In a further aspect, the invention provides an antibody that binds to the same epitope as an anti-periostin antibody provided herein. For example, in certain embodiments, an antibody is provided that binds to the same epitope as an anti-periostin antibody comprising a VH sequence of SEQ ID NO: 1 and a VL sequence of SEQ ID NO:2. For example, in certain embodiments, an antibody is provided that binds to the same epitope as an anti-periostin antibody comprising a VH sequence of SEQ ID NO:3 and a VL sequence of SEQ ID NO:4.

In a further aspect of the invention, an anti-periostin antibody according to any of the above embodiments is a monoclonal antibody, including a chimeric, humanized or human antibody. In one embodiment, an anti-periostin antibody is an antibody fragment, e.g., a Fv, Fab, Fab′, scFv, diabody, or F(ab′)2 fragment. In another embodiment, the antibody is a full length antibody, e.g., an intact IgG1 or IgG4 antibody or other antibody class or isotype as defined herein. In another embodiment, the antibody is a bispecific antibody.

In a further aspect, an anti-periostin antibody according to any of the above embodiments may incorporate any of the features, singly or in combination, as described in Sections 1-7 below:

Anti-IL13 Antibodies

In one aspect, the invention provides isolated antibodies that bind to human IL-13.

In one embodiment, the anti-IL13 antibody comprises a HVR-L1 comprising amino acid sequence SEQ ID NO: 14; an HVR-L2 comprising amino acid sequence SEQ ID NO: 15; an HVR-L3 comprising amino acid sequence SEQ ID NO: 16; an HVR-H1 comprising amino acid sequence SEQ ID NO: 11; an HVR-H2 comprising amino acid sequence SEQ ID NO: 12; and an HVR-H3 comprising amino acid sequence SEQ ID NO: 13.

In another embodiment, the antibody comprises the variable region sequences SEQ ID NO:9 and SEQ ID NO: 10.

In any of the above embodiments, an anti-IL-13 antibody can be humanized. In one embodiment, an anti-IL-13 antibody comprises HVRs as in any of the above embodiments, and further comprises an acceptor human framework, e.g. a human immunoglobulin framework or a human consensus framework.

In another aspect, an anti-IL-13 antibody comprises a heavy chain variable domain (VH) sequence having at least 90%, 91%, 92%, 93%, 94%, 95%, 96%, 97%, 98%, 99%, or 100% sequence identity to the amino acid sequence of SEQ ID NO:9. In certain embodiments, a VH sequence having at least 90%, 91%, 92%, 93%, 94%, 95%, 96%, 97%, 98%, or 99% identity contains substitutions (e.g., conservative substitutions), insertions, or deletions relative to the reference sequence, but an anti-IL-13 antibody comprising that sequence retains the ability to bind to human IL-13. In certain embodiments, a total of 1 to 10 amino acids have been substituted, altered inserted and/or deleted in SEQ ID NO:9. In certain embodiments, substitutions, insertions, or deletions occur in regions outside the HVRs (i.e., in the FRs). Optionally, the anti-IL13 antibody comprises the VH sequence in SEQ ID NO:9, including post-translational modifications of that sequence.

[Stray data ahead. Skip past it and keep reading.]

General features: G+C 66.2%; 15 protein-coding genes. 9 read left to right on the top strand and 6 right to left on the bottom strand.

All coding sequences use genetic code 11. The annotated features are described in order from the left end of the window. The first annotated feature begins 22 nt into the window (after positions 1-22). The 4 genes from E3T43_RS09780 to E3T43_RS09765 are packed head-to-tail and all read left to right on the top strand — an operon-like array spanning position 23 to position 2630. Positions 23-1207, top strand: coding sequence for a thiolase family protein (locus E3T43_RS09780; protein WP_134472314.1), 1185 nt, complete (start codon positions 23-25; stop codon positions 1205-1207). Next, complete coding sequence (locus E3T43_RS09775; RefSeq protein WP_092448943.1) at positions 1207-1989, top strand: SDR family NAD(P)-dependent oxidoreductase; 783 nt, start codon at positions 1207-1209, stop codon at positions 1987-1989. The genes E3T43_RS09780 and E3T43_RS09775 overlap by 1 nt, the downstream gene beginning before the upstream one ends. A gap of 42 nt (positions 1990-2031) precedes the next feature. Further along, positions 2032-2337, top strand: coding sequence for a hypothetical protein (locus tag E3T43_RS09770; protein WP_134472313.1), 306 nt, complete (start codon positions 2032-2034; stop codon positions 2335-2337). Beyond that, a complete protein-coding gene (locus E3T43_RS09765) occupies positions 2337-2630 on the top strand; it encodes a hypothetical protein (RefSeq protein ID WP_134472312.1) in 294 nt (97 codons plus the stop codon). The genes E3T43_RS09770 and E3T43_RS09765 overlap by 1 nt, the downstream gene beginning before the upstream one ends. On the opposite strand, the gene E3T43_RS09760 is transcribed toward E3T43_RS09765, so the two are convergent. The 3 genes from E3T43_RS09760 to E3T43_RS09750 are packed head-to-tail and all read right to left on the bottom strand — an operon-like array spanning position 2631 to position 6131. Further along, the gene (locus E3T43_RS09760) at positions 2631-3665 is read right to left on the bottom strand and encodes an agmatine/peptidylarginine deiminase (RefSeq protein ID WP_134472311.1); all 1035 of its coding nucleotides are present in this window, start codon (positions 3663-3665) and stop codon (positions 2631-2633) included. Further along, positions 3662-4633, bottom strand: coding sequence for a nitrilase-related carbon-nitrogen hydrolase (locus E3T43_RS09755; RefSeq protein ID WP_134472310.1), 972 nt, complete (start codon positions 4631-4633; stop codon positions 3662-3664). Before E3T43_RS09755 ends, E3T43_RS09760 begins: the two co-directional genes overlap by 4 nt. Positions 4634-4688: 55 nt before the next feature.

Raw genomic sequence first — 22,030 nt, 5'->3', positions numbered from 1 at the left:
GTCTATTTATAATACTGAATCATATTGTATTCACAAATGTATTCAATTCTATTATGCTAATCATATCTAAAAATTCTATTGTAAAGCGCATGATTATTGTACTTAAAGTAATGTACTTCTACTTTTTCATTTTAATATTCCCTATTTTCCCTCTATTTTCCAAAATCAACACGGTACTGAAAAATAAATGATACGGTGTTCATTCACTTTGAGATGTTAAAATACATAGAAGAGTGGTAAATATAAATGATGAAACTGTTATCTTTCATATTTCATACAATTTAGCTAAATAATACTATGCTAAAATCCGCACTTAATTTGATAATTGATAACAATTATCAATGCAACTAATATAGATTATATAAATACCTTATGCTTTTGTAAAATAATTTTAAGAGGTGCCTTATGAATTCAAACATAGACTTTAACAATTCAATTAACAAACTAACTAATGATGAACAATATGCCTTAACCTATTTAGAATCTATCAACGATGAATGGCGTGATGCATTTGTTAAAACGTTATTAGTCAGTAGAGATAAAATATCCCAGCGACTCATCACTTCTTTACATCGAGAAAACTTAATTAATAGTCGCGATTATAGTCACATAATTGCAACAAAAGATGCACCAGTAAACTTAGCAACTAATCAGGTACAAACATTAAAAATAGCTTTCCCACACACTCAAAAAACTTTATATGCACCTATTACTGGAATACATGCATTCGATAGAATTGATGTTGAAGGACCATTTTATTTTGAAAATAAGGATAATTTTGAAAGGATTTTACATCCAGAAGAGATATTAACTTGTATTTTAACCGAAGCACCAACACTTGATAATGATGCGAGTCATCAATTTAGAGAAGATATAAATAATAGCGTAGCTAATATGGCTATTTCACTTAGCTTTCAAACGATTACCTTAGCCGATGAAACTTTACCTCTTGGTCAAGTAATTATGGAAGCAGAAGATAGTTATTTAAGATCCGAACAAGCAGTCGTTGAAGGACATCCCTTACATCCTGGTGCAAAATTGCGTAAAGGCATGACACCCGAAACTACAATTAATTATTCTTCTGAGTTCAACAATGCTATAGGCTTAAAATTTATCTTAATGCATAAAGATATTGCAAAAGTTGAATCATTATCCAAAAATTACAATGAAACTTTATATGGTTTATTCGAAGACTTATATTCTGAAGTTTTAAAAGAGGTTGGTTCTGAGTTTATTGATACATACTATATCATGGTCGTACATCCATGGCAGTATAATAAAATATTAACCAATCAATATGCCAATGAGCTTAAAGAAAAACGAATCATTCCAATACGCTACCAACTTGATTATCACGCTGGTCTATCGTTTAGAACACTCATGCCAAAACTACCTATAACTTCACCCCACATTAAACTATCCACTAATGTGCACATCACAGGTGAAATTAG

In another aspect, an anti-IL-13 antibody is provided, wherein the antibody comprises a light chain variable domain (VL) having at least 90%, 91%, 92%, 93%, 94%, 95%, 96%, 97%, 98%, 99%, or 100% sequence identity to the amino acid sequence of SEQ ID NO: 10. In certain embodiments, a VL sequence having at least 90%, 91%, 92%, 93%, 94%, 95%, 96%, 97%, 98%, or 99% identity contains substitutions (e.g., conservative substitutions), insertions, or deletions relative to the reference sequence, but an anti-IL-13 antibody comprising that sequence retains the ability to bind to IL-13. In certain embodiments, a total of 1 to 10 amino acids have been substituted, inserted and/or deleted in SEQ ID NO: 10. In certain embodiments, the substitutions, insertions, or deletions occur in regions outside the HVRs (i.e., in the FRs). Optionally, the anti-IL-13 antibody comprises the VL sequence in SEQ ID NO: 10, including post-translational modifications of that sequence.